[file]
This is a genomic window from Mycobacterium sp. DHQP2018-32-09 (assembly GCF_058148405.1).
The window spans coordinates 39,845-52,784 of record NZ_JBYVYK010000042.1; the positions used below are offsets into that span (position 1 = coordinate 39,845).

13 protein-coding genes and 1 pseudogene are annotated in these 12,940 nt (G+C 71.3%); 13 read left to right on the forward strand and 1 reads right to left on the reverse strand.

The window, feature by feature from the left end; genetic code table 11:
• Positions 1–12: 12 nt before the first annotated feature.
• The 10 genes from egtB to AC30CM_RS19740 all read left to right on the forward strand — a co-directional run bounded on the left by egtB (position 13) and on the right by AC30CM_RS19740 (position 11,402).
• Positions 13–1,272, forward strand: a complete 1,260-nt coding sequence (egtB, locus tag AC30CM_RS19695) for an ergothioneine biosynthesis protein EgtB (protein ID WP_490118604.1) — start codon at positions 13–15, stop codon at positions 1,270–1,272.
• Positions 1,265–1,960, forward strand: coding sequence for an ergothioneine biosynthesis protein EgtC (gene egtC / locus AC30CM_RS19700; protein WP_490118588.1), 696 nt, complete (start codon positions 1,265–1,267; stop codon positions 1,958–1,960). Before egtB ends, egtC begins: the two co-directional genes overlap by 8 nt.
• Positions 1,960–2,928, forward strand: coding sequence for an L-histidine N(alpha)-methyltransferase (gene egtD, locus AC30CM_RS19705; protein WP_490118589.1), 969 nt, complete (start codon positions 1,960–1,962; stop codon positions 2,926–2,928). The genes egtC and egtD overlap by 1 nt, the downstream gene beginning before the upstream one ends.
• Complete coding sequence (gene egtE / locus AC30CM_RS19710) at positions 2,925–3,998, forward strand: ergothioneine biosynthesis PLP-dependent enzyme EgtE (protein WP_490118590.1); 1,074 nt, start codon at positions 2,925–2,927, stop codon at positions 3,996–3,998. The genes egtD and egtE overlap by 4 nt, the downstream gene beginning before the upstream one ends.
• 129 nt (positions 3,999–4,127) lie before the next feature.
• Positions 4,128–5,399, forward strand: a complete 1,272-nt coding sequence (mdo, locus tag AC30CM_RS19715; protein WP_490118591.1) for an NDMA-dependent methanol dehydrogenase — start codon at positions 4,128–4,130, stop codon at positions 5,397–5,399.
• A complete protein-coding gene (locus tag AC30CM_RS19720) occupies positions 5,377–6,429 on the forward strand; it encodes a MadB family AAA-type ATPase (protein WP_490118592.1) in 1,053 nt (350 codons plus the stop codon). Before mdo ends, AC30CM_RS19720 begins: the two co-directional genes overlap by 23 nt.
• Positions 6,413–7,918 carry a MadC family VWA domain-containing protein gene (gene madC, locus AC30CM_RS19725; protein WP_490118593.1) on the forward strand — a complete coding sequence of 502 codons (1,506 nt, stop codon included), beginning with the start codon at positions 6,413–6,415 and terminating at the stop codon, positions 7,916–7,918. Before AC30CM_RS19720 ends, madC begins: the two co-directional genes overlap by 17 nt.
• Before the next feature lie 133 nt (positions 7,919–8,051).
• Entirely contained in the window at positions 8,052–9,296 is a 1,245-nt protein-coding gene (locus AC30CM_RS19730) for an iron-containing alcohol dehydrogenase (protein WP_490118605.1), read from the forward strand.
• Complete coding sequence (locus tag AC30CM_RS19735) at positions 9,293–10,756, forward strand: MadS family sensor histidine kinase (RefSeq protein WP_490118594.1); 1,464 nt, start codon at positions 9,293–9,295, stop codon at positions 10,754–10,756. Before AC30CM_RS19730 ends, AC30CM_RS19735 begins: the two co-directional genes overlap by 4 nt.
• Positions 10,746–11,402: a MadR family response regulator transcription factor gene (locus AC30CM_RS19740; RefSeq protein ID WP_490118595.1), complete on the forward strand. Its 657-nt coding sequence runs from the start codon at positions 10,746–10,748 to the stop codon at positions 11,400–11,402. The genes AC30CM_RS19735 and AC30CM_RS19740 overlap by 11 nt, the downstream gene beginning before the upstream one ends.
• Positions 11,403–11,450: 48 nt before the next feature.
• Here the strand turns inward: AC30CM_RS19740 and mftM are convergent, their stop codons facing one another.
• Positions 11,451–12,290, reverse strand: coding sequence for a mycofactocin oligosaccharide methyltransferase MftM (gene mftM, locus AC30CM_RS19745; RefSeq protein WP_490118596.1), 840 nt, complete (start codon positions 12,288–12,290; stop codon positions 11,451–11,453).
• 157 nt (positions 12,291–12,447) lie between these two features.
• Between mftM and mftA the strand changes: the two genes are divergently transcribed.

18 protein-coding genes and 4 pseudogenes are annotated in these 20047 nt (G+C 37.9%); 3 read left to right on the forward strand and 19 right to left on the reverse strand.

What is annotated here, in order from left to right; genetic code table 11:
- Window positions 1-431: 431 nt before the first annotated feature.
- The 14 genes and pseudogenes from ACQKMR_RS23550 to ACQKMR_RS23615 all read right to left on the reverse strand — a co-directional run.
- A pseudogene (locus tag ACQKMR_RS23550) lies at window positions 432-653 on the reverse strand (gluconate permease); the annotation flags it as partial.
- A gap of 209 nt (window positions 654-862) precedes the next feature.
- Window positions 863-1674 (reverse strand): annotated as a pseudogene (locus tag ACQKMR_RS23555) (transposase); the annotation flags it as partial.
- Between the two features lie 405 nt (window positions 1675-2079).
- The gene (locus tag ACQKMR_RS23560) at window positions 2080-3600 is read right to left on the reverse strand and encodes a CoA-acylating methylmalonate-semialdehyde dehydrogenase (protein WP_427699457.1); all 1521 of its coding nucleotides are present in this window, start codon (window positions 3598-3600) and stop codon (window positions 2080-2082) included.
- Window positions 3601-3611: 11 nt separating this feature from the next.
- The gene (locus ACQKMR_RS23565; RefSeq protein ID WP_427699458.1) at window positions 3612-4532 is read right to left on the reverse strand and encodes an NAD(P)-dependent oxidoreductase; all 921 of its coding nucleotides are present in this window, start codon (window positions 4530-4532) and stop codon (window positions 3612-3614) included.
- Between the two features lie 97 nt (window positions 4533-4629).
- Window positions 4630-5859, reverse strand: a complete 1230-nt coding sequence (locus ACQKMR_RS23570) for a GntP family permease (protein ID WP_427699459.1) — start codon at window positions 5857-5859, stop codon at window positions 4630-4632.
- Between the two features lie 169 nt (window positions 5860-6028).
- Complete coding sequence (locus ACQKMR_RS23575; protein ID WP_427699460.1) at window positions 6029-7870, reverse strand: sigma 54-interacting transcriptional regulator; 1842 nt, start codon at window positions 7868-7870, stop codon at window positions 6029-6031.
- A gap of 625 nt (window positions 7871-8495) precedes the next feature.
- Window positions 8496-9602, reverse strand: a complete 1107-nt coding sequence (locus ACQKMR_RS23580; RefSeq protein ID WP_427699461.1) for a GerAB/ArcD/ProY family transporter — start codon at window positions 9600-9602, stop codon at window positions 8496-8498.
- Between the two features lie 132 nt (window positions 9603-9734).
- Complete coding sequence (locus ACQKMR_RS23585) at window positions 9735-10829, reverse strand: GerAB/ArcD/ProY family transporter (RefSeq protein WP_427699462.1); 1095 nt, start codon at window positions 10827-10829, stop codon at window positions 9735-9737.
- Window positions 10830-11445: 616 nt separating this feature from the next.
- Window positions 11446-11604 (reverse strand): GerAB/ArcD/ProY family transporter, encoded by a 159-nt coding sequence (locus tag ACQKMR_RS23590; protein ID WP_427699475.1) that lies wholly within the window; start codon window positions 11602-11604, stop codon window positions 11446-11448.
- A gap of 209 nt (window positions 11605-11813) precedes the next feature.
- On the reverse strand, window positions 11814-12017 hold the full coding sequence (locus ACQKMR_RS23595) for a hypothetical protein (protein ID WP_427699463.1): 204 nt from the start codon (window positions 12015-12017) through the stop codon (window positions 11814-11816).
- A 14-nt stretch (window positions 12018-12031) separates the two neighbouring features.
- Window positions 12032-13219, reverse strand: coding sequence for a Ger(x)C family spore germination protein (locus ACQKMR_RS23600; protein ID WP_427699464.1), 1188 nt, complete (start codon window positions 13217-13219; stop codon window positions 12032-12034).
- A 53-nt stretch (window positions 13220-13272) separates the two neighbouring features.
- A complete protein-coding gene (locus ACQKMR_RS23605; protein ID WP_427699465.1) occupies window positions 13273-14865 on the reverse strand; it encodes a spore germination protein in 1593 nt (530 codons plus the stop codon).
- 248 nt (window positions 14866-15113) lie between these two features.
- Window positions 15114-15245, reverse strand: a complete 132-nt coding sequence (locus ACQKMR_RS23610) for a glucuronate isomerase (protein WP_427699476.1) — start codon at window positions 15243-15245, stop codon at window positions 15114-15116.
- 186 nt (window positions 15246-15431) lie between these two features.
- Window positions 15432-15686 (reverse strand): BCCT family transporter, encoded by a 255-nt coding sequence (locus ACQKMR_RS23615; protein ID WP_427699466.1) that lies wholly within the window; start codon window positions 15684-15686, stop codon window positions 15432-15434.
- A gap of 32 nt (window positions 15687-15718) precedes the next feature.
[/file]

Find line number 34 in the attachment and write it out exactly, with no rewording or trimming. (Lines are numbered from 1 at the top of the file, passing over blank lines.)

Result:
- The gene (locus ACQKMR_RS23565; RefSeq protein ID WP_427699458.1) at window positions 3612-4532 is read right to left on the reverse strand and encodes an NAD(P)-dependent oxidoreductase; all 921 of its coding nucleotides are present in this window, start codon (window positions 4530-4532) and stop codon (window positions 3612-3614) included.